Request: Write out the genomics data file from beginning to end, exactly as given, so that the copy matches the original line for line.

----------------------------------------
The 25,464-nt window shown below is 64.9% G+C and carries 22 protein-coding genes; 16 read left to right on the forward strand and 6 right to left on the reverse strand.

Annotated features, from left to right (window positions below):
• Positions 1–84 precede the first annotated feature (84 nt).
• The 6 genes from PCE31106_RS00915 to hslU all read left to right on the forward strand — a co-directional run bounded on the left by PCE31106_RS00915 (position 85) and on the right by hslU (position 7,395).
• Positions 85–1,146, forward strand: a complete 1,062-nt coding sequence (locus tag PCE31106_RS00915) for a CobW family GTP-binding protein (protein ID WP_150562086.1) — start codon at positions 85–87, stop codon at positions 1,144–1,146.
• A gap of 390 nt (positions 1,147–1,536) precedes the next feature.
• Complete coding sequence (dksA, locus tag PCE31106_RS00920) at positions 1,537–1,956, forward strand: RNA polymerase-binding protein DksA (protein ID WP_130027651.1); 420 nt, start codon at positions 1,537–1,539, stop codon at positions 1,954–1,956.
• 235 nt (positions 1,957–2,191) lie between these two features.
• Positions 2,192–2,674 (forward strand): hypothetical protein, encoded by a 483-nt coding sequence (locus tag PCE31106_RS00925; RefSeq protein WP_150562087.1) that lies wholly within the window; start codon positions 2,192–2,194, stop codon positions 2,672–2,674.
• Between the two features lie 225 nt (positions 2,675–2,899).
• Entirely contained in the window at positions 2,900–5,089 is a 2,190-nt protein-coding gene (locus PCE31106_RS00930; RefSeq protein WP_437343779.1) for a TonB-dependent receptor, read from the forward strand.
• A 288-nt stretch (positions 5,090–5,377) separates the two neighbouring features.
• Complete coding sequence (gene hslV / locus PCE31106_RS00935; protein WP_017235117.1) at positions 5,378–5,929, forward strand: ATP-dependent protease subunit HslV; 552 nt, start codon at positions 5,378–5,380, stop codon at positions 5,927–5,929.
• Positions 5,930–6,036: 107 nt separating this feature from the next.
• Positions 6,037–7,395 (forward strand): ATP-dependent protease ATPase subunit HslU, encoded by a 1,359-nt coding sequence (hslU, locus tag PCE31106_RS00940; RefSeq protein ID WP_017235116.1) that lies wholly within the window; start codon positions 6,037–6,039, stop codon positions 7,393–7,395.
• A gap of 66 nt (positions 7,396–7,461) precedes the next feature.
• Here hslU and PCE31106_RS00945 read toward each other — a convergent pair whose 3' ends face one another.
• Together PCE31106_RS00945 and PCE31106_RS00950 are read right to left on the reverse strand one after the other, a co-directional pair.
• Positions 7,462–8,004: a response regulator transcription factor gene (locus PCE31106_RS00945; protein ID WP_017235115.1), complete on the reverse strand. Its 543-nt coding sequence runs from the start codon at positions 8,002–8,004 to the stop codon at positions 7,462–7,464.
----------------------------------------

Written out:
The 25,464-nt window shown below is 64.9% G+C and carries 22 protein-coding genes; 16 read left to right on the forward strand and 6 right to left on the reverse strand.

Annotated features, from left to right (window positions below):
• Positions 1–84 precede the first annotated feature (84 nt).
• The 6 genes from PCE31106_RS00915 to hslU all read left to right on the forward strand — a co-directional run bounded on the left by PCE31106_RS00915 (position 85) and on the right by hslU (position 7,395).
• Positions 85–1,146, forward strand: a complete 1,062-nt coding sequence (locus tag PCE31106_RS00915) for a CobW family GTP-binding protein (protein ID WP_150562086.1) — start codon at positions 85–87, stop codon at positions 1,144–1,146.
• A gap of 390 nt (positions 1,147–1,536) precedes the next feature.
• Complete coding sequence (dksA, locus tag PCE31106_RS00920) at positions 1,537–1,956, forward strand: RNA polymerase-binding protein DksA (protein ID WP_130027651.1); 420 nt, start codon at positions 1,537–1,539, stop codon at positions 1,954–1,956.
• 235 nt (positions 1,957–2,191) lie between these two features.
• Positions 2,192–2,674 (forward strand): hypothetical protein, encoded by a 483-nt coding sequence (locus tag PCE31106_RS00925; RefSeq protein WP_150562087.1) that lies wholly within the window; start codon positions 2,192–2,194, stop codon positions 2,672–2,674.
• Between the two features lie 225 nt (positions 2,675–2,899).
• Entirely contained in the window at positions 2,900–5,089 is a 2,190-nt protein-coding gene (locus PCE31106_RS00930; RefSeq protein WP_437343779.1) for a TonB-dependent receptor, read from the forward strand.
• A 288-nt stretch (positions 5,090–5,377) separates the two neighbouring features.
• Complete coding sequence (gene hslV / locus PCE31106_RS00935; protein WP_017235117.1) at positions 5,378–5,929, forward strand: ATP-dependent protease subunit HslV; 552 nt, start codon at positions 5,378–5,380, stop codon at positions 5,927–5,929.
• Positions 5,930–6,036: 107 nt separating this feature from the next.
• Positions 6,037–7,395 (forward strand): ATP-dependent protease ATPase subunit HslU, encoded by a 1,359-nt coding sequence (hslU, locus tag PCE31106_RS00940; RefSeq protein ID WP_017235116.1) that lies wholly within the window; start codon positions 6,037–6,039, stop codon positions 7,393–7,395.
• A gap of 66 nt (positions 7,396–7,461) precedes the next feature.
• Here hslU and PCE31106_RS00945 read toward each other — a convergent pair whose 3' ends face one another.
• Together PCE31106_RS00945 and PCE31106_RS00950 are read right to left on the reverse strand one after the other, a co-directional pair.
• Positions 7,462–8,004: a response regulator transcription factor gene (locus PCE31106_RS00945; protein ID WP_017235115.1), complete on the reverse strand. Its 543-nt coding sequence runs from the start codon at positions 8,002–8,004 to the stop codon at positions 7,462–7,464.